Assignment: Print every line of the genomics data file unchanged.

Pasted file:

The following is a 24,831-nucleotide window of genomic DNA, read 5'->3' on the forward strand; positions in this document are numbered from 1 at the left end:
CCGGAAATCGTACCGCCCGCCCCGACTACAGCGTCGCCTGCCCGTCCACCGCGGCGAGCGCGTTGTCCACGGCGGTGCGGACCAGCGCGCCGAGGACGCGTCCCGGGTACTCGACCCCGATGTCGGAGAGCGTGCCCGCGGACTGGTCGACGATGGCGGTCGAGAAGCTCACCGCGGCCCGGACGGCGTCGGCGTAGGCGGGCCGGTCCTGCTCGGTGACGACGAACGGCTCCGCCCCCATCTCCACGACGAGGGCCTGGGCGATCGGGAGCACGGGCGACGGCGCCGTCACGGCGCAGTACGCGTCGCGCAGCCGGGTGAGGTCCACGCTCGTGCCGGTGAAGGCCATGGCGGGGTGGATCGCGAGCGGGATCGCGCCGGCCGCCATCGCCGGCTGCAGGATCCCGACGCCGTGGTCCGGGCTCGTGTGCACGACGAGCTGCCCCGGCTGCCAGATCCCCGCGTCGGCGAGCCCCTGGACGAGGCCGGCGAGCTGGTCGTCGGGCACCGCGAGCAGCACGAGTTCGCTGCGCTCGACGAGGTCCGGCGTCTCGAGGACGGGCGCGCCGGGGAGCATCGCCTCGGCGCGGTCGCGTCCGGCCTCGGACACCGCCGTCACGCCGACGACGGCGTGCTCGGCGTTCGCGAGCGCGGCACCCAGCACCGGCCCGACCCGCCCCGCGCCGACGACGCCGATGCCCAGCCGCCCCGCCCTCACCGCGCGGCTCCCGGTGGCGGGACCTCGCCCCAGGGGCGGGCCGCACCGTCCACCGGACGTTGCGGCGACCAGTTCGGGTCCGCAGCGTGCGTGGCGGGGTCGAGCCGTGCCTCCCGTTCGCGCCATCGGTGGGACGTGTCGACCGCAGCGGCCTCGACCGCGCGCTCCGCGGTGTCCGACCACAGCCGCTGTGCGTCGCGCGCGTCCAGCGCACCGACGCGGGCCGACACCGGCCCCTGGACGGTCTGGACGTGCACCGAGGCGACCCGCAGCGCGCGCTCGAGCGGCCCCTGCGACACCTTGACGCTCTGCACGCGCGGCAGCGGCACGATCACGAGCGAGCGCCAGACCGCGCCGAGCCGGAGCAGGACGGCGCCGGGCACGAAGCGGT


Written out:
The following is a 24,831-nucleotide window of genomic DNA, read 5'->3' on the forward strand; positions in this document are numbered from 1 at the left end:
CCGGAAATCGTACCGCCCGCCCCGACTACAGCGTCGCCTGCCCGTCCACCGCGGCGAGCGCGTTGTCCACGGCGGTGCGGACCAGCGCGCCGAGGACGCGTCCCGGGTACTCGACCCCGATGTCGGAGAGCGTGCCCGCGGACTGGTCGACGATGGCGGTCGAGAAGCTCACCGCGGCCCGGACGGCGTCGGCGTAGGCGGGCCGGTCCTGCTCGGTGACGACGAACGGCTCCGCCCCCATCTCCACGACGAGGGCCTGGGCGATCGGGAGCACGGGCGACGGCGCCGTCACGGCGCAGTACGCGTCGCGCAGCCGGGTGAGGTCCACGCTCGTGCCGGTGAAGGCCATGGCGGGGTGGATCGCGAGCGGGATCGCGCCGGCCGCCATCGCCGGCTGCAGGATCCCGACGCCGTGGTCCGGGCTCGTGTGCACGACGAGCTGCCCCGGCTGCCAGATCCCCGCGTCGGCGAGCCCCTGGACGAGGCCGGCGAGCTGGTCGTCGGGCACCGCGAGCAGCACGAGTTCGCTGCGCTCGACGAGGTCCGGCGTCTCGAGGACGGGCGCGCCGGGGAGCATCGCCTCGGCGCGGTCGCGTCCGGCCTCGGACACCGCCGTCACGCCGACGACGGCGTGCTCGGCGTTCGCGAGCGCGGCACCCAGCACCGGCCCGACCCGCCCCGCGCCGACGACGCCGATGCCCAGCCGCCCCGCCCTCACCGCGCGGCTCCCGGTGGCGGGACCTCGCCCCAGGGGCGGGCCGCACCGTCCACCGGACGTTGCGGCGACCAGTTCGGGTCCGCAGCGTGCGTGGCGGGGTCGAGCCGTGCCTCCCGTTCGCGCCATCGGTGGGACGTGTCGACCGCAGCGGCCTCGACCGCGCGCTCCGCGGTGTCCGACCACAGCCGCTGTGCGTCGCGCGCGTCCAGCGCACCGACGCGGGCCGACACCGGCCCCTGGACGGTCTGGACGTGCACCGAGGCGACCCGCAGCGCGCGCTCGAGCGGCCCCTGCGACACCTTGACGCTCTGCACGCGCGGCAGCGGCACGATCACGAGCGAGCGCCAGACCGCGCCGAGCCGGAGCAGGACGGCGCCGGGCACGAAGCGGT